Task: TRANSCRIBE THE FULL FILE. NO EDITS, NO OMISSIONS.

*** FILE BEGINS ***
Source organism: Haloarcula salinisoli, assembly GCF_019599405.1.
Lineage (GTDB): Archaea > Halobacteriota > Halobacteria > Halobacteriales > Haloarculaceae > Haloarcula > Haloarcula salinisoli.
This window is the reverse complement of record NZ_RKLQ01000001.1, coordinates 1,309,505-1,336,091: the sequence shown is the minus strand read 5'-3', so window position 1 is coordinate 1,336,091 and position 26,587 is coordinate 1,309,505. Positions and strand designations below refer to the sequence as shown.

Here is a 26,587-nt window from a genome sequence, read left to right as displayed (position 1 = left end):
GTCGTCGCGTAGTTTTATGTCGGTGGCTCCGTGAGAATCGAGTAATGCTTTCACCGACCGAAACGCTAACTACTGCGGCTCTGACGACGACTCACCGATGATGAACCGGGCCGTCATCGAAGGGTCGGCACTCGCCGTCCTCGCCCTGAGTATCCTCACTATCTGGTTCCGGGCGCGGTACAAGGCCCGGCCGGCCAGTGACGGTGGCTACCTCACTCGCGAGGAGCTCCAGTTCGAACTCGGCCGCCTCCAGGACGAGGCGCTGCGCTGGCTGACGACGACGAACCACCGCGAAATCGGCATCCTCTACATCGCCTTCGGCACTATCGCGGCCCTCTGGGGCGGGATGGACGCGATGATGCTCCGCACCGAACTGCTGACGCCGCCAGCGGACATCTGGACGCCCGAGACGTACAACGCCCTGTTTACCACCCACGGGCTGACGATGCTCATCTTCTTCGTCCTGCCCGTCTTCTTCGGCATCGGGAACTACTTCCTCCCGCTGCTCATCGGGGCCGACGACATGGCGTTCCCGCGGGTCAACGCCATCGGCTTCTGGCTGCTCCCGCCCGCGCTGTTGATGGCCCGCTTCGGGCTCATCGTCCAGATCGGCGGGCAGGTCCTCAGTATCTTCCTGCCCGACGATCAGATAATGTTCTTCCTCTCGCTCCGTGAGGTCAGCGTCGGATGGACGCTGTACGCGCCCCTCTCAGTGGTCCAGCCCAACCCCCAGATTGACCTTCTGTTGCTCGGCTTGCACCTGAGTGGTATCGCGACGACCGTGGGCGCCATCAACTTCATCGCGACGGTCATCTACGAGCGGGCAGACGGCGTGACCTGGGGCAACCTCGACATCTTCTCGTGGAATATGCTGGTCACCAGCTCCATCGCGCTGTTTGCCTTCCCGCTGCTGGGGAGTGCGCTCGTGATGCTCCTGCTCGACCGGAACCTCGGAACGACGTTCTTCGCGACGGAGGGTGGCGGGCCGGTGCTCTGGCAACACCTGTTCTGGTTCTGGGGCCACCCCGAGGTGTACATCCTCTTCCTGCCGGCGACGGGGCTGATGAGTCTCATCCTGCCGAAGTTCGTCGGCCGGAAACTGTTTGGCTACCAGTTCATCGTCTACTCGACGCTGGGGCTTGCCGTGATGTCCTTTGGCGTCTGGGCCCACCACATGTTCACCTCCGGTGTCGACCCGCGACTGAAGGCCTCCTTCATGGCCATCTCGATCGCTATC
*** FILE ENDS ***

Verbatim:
Source organism: Haloarcula salinisoli, assembly GCF_019599405.1.
Lineage (GTDB): Archaea > Halobacteriota > Halobacteria > Halobacteriales > Haloarculaceae > Haloarcula > Haloarcula salinisoli.
This window is the reverse complement of record NZ_RKLQ01000001.1, coordinates 1,309,505-1,336,091: the sequence shown is the minus strand read 5'-3', so window position 1 is coordinate 1,336,091 and position 26,587 is coordinate 1,309,505. Positions and strand designations below refer to the sequence as shown.

Here is a 26,587-nt window from a genome sequence, read left to right as displayed (position 1 = left end):
GTCGTCGCGTAGTTTTATGTCGGTGGCTCCGTGAGAATCGAGTAATGCTTTCACCGACCGAAACGCTAACTACTGCGGCTCTGACGACGACTCACCGATGATGAACCGGGCCGTCATCGAAGGGTCGGCACTCGCCGTCCTCGCCCTGAGTATCCTCACTATCTGGTTCCGGGCGCGGTACAAGGCCCGGCCGGCCAGTGACGGTGGCTACCTCACTCGCGAGGAGCTCCAGTTCGAACTCGGCCGCCTCCAGGACGAGGCGCTGCGCTGGCTGACGACGACGAACCACCGCGAAATCGGCATCCTCTACATCGCCTTCGGCACTATCGCGGCCCTCTGGGGCGGGATGGACGCGATGATGCTCCGCACCGAACTGCTGACGCCGCCAGCGGACATCTGGACGCCCGAGACGTACAACGCCCTGTTTACCACCCACGGGCTGACGATGCTCATCTTCTTCGTCCTGCCCGTCTTCTTCGGCATCGGGAACTACTTCCTCCCGCTGCTCATCGGGGCCGACGACATGGCGTTCCCGCGGGTCAACGCCATCGGCTTCTGGCTGCTCCCGCCCGCGCTGTTGATGGCCCGCTTCGGGCTCATCGTCCAGATCGGCGGGCAGGTCCTCAGTATCTTCCTGCCCGACGATCAGATAATGTTCTTCCTCTCGCTCCGTGAGGTCAGCGTCGGATGGACGCTGTACGCGCCCCTCTCAGTGGTCCAGCCCAACCCCCAGATTGACCTTCTGTTGCTCGGCTTGCACCTGAGTGGTATCGCGACGACCGTGGGCGCCATCAACTTCATCGCGACGGTCATCTACGAGCGGGCAGACGGCGTGACCTGGGGCAACCTCGACATCTTCTCGTGGAATATGCTGGTCACCAGCTCCATCGCGCTGTTTGCCTTCCCGCTGCTGGGGAGTGCGCTCGTGATGCTCCTGCTCGACCGGAACCTCGGAACGACGTTCTTCGCGACGGAGGGTGGCGGGCCGGTGCTCTGGCAACACCTGTTCTGGTTCTGGGGCCACCCCGAGGTGTACATCCTCTTCCTGCCGGCGACGGGGCTGATGAGTCTCATCCTGCCGAAGTTCGTCGGCCGGAAACTGTTTGGCTACCAGTTCATCGTCTACTCGACGCTGGGGCTTGCCGTGATGTCCTTTGGCGTCTGGGCCCACCACATGTTCACCTCCGGTGTCGACCCGCGACTGAAGGCCTCCTTCATGGCCATCTCGATCGCTATC